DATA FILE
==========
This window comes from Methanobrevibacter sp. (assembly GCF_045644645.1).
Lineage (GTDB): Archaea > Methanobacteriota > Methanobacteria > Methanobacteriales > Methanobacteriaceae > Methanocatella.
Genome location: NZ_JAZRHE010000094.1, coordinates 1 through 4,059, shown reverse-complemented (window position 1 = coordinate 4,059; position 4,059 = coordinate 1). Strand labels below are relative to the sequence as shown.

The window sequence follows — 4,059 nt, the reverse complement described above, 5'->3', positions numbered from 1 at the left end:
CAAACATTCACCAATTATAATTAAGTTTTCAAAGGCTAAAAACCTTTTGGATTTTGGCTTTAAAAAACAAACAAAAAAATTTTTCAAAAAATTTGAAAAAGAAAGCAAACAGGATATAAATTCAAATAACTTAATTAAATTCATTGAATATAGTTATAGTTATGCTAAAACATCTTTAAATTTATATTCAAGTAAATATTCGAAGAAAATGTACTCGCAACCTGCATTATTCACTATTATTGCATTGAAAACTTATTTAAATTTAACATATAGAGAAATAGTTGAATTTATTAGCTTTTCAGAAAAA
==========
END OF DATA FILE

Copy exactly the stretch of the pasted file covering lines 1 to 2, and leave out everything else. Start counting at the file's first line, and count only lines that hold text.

This window comes from Methanobrevibacter sp. (assembly GCF_045644645.1).
Lineage (GTDB): Archaea > Methanobacteriota > Methanobacteria > Methanobacteriales > Methanobacteriaceae > Methanocatella.